A student at Denver’s South High School reported being groped by two male classmates during a homecoming event in September – an allegation that sparked twin investigations of both the incident and the response of administrators, 9Wants to Know has learned.

Last Friday, a Denver Public Schools administrator announced in a letter to parents that South’s principal, Jen Hanson, and student advisor, Lynette Lucero, had been placed on leave but did not disclose what led to that decision.

Monday evening, a DPS spokesperson told 9NEWS two additional district employees have been placed on leave. That includes Sean Precious, instructional superintendent for DPS, and Barbara Downing, a school psychologist who handles disciplinary issues.

They are both on paid leave.

However, 9Wants to Know has learned that part of the sexual assault investigation is focused on whether school administrators followed a state law that requires them to report known or suspected abuse.

Denver Public Schools officials have repeatedly declined to provide details about the decision to place Hanson and Lucero on leave.

The alleged assault occurred on Sept. 14, in the middle of homecoming week, 9Wants to Know has learned.

A female South student reported that two male students groped her, according to a source familiar with the allegations. She also accused one of the boys of grabbing her hand and forcing her to touch him, the source said.

Denver police spokesman Sonny Jackson confirmed to 9NEWS that the department received a report of “inappropriate touching” on Sept. 27. Jackson said he could not disclose who called police, and the sequence of events between the alleged incident and the report to police 13 days later is not clear.

At the same time, he said the department is investigating the response of school officials to the girl’s allegations.

“We are aware of it and are looking into it,” Jackson said.

As for the sexual assault itself, Jackson said the girl’s parents did not want to go forward and press charges.

However, 9Wants to Know has learned that part of the case may not be over. District Attorney George Brauchler, whose district includes Arapahoe, Douglas, Elbert and Lincoln counties, has been named a special prosecutor in the sexual assault investigation. That move came after a request from Denver DA Beth McCann, who cited a conflict of interest.

Vikki Migoya, spokeswoman for Brauchler’s office, said she could not discuss the investigation.

The question of how school officials responded is rooted in Colorado’s mandatory reporting law.

It requires school administrators, teachers and many others – including doctors, cops, therapists, members of the clergy and scout leaders – to call police or social services if they have “reasonable cause to know or suspect that a child has been subjected to abuse or neglect.”

The letter sent to the families of South students on Friday, signed by Deputy Superintendent Susan Cordova, announced that the principal and student adviser had been placed on leave but did not elaborate.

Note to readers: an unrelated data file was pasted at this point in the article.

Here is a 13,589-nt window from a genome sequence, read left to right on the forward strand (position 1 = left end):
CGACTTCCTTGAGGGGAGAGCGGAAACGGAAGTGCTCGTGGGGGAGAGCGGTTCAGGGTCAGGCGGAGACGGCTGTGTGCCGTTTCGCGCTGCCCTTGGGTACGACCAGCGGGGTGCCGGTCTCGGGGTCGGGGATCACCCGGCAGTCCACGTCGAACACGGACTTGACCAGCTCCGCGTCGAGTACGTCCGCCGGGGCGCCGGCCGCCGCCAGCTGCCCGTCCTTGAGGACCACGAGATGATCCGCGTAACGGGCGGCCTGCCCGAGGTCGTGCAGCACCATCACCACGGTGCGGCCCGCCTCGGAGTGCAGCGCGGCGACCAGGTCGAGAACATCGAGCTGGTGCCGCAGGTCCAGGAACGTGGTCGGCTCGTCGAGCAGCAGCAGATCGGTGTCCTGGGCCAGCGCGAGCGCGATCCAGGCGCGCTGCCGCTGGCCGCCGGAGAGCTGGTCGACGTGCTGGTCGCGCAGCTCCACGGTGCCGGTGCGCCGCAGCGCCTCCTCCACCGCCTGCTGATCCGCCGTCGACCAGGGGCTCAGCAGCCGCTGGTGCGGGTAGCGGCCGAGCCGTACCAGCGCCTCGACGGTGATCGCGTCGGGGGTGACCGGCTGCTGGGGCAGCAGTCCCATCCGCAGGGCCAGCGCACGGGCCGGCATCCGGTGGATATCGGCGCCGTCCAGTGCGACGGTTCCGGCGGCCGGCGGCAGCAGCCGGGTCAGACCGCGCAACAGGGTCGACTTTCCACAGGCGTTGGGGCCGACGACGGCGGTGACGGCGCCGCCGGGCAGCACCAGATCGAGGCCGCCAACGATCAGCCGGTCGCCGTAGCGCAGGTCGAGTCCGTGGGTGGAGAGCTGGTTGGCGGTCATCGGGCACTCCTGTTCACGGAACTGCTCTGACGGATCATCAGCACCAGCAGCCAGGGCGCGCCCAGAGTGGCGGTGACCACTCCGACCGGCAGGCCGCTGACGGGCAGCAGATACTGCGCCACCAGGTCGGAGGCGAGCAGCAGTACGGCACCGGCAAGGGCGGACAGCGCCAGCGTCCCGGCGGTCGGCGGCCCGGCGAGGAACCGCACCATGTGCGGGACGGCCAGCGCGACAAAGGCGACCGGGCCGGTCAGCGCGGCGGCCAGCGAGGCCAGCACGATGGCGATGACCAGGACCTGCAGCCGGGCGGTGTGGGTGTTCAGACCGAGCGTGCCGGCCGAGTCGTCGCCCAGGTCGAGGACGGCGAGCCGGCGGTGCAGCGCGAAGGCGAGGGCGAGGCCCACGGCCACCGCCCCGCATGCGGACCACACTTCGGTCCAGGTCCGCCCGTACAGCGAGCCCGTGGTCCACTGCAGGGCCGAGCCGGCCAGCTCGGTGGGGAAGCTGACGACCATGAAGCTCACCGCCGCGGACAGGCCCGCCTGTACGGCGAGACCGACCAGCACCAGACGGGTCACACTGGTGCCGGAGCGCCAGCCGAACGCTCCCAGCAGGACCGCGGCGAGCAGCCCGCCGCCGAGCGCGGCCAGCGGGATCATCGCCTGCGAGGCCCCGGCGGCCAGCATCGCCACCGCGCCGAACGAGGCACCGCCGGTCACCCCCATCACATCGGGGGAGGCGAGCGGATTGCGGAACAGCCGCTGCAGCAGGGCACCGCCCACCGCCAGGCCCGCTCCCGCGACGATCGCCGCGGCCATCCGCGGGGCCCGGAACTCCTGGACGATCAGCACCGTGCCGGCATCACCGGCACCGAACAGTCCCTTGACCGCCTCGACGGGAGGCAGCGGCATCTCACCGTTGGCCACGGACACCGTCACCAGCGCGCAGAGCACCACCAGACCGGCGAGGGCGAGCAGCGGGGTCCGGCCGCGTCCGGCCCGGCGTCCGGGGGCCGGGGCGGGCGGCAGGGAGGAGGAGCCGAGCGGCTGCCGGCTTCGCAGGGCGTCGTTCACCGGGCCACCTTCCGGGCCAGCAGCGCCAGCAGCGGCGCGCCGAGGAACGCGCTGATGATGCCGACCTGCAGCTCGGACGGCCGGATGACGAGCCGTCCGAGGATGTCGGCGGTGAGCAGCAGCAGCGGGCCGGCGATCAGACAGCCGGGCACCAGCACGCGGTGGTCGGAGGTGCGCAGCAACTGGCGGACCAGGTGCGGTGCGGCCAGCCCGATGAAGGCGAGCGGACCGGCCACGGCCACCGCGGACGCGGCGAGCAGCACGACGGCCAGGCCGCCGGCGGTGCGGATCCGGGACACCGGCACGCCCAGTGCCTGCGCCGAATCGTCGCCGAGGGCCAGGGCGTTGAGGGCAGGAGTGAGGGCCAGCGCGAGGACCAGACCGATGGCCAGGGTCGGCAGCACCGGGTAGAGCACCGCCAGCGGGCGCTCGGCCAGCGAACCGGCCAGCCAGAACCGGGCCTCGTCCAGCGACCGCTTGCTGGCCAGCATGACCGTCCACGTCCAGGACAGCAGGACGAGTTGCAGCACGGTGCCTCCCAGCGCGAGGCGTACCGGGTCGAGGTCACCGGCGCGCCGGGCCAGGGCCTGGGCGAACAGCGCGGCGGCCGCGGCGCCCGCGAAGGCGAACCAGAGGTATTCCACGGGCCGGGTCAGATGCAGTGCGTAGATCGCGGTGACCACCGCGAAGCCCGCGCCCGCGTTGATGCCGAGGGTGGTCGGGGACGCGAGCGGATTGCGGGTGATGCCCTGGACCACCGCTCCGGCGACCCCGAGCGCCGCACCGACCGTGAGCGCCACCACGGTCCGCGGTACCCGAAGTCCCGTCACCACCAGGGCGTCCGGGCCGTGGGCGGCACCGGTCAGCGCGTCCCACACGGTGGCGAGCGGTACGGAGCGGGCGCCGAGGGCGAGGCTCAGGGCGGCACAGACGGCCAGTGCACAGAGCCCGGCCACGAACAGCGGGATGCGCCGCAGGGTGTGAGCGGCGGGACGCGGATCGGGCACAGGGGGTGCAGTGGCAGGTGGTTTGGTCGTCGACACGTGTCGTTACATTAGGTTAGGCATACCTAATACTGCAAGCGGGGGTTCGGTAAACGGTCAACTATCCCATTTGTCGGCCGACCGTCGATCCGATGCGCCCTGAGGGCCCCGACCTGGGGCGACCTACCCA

“We have received information about concerns at our school that require a closer look,” Cordova wrote, in part. “While we look into these concerns, in order to be fair and thorough, we have placed Principal Jen Hanson and Student Advisor Lynette Lucero on administrative leave. This is standard practice in a review of this type and it does not imply or prejudge in any way what the review might determine. Please know we will share the results as fully as possible, as soon as possible.”

The letter provided no details on the “concerns” that “require a closer look.”

A message left Monday afternoon for the district’s chief communications officer, Nancy Mitchell, was not immediately returned.

On Saturday, district spokesman Will Jones said in an e-mail he could not elaborate.

“This case involves personnel matters,” Jones wrote to 9NEWS. “At this time, we cannot say anything more than what is in the letter.”

The new investigation comes on the heels of a decision by Denver District Attorney Beth McCann that charges would not be filed in the wake of shocking videos where multiple East High cheerleaders were physically forced into the splits by a coach.

Part of that investigation centered on the actions of school administrators once they learned about the videos.

In some of the videos, cheerleaders screamed in agony and begged the coach to stop. One girl suffered injuries, her parents told 9Wants to Know.

The coach, Ozell Williams, was fired, and the controversy led the East High Principal Andy Mendelsberg to retire and Athletic Director Lisa Porter to resign. Five assistant principals were also disciplined.

In that case, McCann’s office investigated both Williams and the response of school administrators.

In the end, McCann said that while the videos were “painful to watch” and she believed forcing the kids into the splits was inappropriate, she could not prove that a crime had been committed – either by the coach who carried out the technique or by school administrators who failed to notify police once they learned of it.

“If I don't believe that I can bring child abuse as a crime against the coach, then it is inconsistent to then file failure to report child abuse," said McCann.

Contact 9NEWS reporter Kevin Vaughan with tips about this or any story: kevin.vaughan@9news.com or 303-871-1862.